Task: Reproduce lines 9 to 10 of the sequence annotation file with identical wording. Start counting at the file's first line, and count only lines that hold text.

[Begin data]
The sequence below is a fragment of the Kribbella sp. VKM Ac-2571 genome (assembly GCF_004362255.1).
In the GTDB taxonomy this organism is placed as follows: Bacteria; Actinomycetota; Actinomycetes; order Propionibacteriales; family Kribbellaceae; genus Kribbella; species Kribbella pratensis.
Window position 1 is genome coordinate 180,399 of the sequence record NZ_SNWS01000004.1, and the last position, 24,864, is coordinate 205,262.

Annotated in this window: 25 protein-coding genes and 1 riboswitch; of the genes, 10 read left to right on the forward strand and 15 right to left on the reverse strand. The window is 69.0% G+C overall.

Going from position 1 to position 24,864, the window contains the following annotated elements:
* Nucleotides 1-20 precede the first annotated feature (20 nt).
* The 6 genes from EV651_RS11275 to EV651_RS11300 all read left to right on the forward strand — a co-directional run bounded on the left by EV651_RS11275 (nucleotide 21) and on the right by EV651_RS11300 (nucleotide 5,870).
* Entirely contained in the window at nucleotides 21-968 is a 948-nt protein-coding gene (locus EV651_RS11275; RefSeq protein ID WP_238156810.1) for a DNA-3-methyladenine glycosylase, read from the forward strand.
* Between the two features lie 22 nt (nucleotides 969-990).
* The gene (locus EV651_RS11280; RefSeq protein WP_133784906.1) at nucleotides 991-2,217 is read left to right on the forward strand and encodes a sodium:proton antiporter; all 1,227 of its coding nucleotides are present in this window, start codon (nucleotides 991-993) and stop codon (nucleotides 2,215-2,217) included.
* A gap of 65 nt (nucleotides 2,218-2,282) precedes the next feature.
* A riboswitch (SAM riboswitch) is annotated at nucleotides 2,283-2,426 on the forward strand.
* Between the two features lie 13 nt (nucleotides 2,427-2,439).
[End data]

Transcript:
* Between the two features lie 22 nt (nucleotides 969-990).
* The gene (locus EV651_RS11280; RefSeq protein WP_133784906.1) at nucleotides 991-2,217 is read left to right on the forward strand and encodes a sodium:proton antiporter; all 1,227 of its coding nucleotides are present in this window, start codon (nucleotides 991-993) and stop codon (nucleotides 2,215-2,217) included.